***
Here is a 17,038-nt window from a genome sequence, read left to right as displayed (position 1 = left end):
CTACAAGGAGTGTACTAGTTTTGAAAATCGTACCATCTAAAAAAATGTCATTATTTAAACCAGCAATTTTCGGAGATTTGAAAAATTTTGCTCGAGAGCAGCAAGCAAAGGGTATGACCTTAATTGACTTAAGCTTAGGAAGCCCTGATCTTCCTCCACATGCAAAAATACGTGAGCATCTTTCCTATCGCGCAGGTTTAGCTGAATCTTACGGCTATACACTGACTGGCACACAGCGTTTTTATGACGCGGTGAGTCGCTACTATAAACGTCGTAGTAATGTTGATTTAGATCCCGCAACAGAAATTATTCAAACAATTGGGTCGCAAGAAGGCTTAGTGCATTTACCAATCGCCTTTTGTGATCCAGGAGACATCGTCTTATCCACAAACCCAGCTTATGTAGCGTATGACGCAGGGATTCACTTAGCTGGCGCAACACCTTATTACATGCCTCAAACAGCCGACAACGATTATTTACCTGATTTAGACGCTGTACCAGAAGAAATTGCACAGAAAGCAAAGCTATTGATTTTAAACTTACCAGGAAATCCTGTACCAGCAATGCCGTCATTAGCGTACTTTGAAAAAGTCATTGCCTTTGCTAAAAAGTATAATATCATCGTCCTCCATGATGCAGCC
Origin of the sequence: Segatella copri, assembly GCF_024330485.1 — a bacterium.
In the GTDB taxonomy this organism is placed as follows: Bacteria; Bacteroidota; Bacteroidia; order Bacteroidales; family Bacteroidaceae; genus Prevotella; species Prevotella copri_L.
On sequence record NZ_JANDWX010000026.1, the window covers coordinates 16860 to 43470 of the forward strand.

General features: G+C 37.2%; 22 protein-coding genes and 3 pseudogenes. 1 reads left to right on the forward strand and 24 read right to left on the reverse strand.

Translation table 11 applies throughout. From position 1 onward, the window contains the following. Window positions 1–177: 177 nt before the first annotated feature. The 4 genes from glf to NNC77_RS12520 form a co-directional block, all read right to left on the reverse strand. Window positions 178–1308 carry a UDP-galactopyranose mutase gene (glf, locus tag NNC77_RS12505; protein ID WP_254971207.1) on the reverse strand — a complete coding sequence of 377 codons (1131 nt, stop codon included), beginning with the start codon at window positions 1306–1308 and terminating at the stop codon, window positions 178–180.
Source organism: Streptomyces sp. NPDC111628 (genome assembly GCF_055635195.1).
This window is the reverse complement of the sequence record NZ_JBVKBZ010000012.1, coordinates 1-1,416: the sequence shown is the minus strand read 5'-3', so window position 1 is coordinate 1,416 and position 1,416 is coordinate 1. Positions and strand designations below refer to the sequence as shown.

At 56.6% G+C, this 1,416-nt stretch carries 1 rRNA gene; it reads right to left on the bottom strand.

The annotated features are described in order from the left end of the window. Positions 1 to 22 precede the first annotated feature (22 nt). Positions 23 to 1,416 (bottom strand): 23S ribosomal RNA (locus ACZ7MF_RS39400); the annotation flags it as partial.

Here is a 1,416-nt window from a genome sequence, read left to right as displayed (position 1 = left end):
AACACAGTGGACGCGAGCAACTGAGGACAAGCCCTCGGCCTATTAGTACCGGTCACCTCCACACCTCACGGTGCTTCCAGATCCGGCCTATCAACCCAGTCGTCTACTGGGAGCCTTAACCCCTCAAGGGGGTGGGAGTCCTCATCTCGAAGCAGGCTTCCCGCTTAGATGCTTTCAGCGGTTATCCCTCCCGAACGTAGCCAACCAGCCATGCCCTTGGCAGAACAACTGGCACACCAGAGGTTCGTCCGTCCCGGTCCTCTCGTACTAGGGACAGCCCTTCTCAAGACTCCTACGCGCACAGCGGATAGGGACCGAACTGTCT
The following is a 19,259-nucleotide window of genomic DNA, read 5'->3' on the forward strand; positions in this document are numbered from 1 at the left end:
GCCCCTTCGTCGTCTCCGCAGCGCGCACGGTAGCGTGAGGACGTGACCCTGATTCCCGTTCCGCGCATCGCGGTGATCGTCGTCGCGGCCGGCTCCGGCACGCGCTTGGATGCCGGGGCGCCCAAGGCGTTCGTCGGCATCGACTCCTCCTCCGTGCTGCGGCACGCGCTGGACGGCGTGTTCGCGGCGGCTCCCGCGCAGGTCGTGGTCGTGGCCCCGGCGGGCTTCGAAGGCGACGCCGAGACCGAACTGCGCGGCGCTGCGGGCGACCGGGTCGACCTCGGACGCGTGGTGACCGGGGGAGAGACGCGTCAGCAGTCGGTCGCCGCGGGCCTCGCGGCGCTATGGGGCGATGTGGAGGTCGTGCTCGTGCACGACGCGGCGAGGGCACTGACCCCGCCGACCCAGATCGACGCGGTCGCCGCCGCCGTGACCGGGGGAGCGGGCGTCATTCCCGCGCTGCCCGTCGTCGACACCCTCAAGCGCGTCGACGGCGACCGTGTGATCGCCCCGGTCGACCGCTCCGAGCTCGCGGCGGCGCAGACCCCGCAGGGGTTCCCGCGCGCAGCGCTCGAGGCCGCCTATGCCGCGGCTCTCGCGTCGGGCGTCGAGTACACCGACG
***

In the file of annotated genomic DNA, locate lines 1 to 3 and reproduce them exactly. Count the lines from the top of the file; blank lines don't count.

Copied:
Here is a 17,038-nt window from a genome sequence, read left to right as displayed (position 1 = left end):
CTACAAGGAGTGTACTAGTTTTGAAAATCGTACCATCTAAAAAAATGTCATTATTTAAACCAGCAATTTTCGGAGATTTGAAAAATTTTGCTCGAGAGCAGCAAGCAAAGGGTATGACCTTAATTGACTTAAGCTTAGGAAGCCCTGATCTTCCTCCACATGCAAAAATACGTGAGCATCTTTCCTATCGCGCAGGTTTAGCTGAATCTTACGGCTATACACTGACTGGCACACAGCGTTTTTATGACGCGGTGAGTCGCTACTATAAACGTCGTAGTAATGTTGATTTAGATCCCGCAACAGAAATTATTCAAACAATTGGGTCGCAAGAAGGCTTAGTGCATTTACCAATCGCCTTTTGTGATCCAGGAGACATCGTCTTATCCACAAACCCAGCTTATGTAGCGTATGACGCAGGGATTCACTTAGCTGGCGCAACACCTTATTACATGCCTCAAACAGCCGACAACGATTATTTACCTGATTTAGACGCTGTACCAGAAGAAATTGCACAGAAAGCAAAGCTATTGATTTTAAACTTACCAGGAAATCCTGTACCAGCAATGCCGTCATTAGCGTACTTTGAAAAAGTCATTGCCTTTGCTAAAAAGTATAATATCATCGTCCTCCATGATGCAGCC
Origin of the sequence: Segatella copri, assembly GCF_024330485.1 — a bacterium.